obeying the iterator protocol. Cofunctions respond to __cocall__ the
same way as ordinary generator functions respond to __call__, i.e. by
returning a generator-iterator.
Certain objects that wrap other callable objects, notably bound methods,
will be given __cocall__ implementations that delegate to the underlying
The full syntax of a cocall expression is described by the following
atom: cocall | <existing alternatives for atom>
cocall: 'cocall' atom cotrailer* '(' [arglist] ')'
cotrailer: '[' subscriptlist ']' | '.' NAME
Note that this syntax allows cocalls to methods and elements of sequences
or mappings to be expressed naturally. For example, the following are valid:
y = cocall self.foo(x)
y = cocall funcdict[key](x)
y = cocall a.b.c[i].d(x)
Also note that the final calling parentheses are mandatory, so that for example
the following is invalid syntax:
y = cocall f # INVALID
New builtins, attributes and C API functions
To facilitate interfacing cofunctions with non-coroutine code, there will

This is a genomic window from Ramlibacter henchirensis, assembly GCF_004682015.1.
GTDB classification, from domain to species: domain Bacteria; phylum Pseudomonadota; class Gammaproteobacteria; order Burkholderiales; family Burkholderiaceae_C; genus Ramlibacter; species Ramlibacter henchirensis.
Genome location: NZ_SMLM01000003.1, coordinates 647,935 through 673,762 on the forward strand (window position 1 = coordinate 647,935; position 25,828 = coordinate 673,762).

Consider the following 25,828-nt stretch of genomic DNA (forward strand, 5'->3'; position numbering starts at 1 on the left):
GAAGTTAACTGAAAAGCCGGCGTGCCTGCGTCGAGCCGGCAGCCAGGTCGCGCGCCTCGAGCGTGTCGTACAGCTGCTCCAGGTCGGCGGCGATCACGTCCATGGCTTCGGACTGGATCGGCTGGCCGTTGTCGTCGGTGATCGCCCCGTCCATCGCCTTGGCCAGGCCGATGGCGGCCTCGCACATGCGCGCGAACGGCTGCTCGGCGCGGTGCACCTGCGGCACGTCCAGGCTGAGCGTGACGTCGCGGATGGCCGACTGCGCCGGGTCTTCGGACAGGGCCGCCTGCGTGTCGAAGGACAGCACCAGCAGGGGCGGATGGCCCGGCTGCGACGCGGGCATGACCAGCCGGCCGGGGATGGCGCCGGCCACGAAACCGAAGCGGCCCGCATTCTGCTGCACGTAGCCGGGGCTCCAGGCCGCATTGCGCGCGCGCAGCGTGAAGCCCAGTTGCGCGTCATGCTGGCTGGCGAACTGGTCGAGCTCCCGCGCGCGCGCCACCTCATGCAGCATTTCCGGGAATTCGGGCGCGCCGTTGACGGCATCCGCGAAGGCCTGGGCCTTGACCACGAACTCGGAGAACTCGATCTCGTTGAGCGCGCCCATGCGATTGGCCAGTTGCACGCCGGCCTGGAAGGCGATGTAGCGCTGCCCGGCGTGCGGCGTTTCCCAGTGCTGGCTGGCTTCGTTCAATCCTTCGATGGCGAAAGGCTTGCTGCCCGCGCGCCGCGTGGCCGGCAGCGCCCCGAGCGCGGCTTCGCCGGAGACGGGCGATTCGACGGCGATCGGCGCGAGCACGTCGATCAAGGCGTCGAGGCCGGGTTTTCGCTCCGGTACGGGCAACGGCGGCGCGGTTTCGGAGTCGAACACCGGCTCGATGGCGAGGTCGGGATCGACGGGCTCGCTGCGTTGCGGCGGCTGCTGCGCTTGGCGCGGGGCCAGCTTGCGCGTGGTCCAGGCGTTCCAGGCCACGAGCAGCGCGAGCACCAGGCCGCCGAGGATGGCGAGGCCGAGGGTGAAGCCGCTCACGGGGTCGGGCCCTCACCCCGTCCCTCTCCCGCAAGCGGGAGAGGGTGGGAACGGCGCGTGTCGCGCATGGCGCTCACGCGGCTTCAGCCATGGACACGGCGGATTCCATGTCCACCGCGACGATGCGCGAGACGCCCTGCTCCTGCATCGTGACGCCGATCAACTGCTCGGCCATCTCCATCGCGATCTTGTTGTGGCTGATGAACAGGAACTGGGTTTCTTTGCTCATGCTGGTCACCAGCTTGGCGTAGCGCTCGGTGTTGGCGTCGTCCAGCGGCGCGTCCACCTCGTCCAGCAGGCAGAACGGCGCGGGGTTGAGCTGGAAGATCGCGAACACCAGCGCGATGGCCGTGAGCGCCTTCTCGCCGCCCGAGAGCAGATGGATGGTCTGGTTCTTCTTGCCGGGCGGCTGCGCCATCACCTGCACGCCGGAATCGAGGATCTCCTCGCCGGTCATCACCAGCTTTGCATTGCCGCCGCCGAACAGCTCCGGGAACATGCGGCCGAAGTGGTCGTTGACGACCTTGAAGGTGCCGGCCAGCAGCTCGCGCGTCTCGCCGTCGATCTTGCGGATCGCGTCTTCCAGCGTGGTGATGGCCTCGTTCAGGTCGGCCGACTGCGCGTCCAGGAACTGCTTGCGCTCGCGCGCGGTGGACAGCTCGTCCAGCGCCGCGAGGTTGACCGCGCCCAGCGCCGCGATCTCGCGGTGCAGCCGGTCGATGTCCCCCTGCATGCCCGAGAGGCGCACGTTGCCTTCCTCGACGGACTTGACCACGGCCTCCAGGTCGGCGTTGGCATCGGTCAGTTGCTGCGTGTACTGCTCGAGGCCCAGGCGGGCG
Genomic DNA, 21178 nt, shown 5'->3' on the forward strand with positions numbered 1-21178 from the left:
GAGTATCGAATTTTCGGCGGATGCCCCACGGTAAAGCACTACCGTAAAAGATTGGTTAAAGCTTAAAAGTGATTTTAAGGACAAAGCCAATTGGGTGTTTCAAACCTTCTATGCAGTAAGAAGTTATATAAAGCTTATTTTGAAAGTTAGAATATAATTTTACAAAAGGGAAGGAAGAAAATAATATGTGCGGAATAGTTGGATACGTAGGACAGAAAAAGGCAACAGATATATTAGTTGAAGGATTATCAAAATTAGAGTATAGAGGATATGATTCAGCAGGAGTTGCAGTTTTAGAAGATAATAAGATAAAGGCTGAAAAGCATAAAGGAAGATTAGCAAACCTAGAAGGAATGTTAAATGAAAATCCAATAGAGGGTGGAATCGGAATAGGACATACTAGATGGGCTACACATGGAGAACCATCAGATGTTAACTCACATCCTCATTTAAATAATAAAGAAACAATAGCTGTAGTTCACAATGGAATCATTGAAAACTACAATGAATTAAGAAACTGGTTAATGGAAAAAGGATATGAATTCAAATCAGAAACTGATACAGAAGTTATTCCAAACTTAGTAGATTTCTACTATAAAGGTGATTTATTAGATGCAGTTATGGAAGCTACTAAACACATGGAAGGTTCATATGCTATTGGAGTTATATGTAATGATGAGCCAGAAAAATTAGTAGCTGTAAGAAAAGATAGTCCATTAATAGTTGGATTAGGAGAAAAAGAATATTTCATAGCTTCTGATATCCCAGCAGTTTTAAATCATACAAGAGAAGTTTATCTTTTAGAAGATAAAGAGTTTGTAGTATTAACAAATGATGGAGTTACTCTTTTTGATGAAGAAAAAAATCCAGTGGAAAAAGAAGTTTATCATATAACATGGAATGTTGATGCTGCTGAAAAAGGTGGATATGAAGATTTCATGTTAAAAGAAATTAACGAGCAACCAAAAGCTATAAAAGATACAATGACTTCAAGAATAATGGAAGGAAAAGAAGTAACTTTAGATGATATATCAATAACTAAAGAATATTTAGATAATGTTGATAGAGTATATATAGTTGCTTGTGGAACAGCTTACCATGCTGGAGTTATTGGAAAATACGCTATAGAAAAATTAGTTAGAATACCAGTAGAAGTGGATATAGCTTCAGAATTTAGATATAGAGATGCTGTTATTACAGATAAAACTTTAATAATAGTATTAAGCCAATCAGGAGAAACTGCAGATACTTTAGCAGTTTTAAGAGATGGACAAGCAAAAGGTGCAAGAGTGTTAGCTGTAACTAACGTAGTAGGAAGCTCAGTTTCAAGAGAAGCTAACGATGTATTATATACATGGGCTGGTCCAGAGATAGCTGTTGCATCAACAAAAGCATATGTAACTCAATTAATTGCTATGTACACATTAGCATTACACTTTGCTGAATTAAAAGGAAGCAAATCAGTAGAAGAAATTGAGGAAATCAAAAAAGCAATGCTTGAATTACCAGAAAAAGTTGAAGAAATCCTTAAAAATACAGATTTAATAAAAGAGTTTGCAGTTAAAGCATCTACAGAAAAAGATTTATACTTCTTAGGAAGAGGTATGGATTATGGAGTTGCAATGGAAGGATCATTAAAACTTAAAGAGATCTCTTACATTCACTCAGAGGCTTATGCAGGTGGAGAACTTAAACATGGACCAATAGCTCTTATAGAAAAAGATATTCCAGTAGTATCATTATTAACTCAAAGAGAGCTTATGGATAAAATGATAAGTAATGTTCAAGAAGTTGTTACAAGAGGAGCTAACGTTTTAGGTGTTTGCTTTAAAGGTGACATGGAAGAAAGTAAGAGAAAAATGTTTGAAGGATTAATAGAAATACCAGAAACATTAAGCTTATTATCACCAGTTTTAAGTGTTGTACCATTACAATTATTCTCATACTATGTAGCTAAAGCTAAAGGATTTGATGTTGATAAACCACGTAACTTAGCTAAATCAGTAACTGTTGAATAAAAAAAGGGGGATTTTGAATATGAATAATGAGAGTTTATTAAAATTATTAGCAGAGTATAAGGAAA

be a built-in function ``costart`` whose definition is equivalent to
def costart(obj, *args, **kwds):
m = obj.__cocall__
result = NotImplemented
result = m(*args, **kwds)
if result is NotImplemented:
raise TypeError("Object does not support cocall")
There will also be a corresponding C API function
PyObject *PyObject_CoCall(PyObject *obj, PyObject *args, PyObject *kwds)
It is left unspecified for now whether a cofunction is a distinct type
of object or, like a generator function, is simply a specially-marked
function instance. If the latter, a read-only boolean attribute
``__iscofunction__`` should be provided to allow testing whether a given
function object is a cofunction.
Motivation and Rationale
The ``yield from`` syntax is reasonably self-explanatory when used for the
purpose of delegating part of the work of a generator to another function. It
can also be used to good effect in the implementation of generator-based
coroutines, but it reads somewhat awkwardly when used for that purpose, and
tends to obscure the true intent of the code.
Furthermore, using generators as coroutines is somewhat error-prone. If one
forgets to use ``yield from`` when it should have been used, or uses it when it
shouldn't have, the symptoms that result can be extremely obscure and confusing.
Finally, sometimes there is a need for a function to be a coroutine even though
it does not yield anything, and in these cases it is necessary to resort to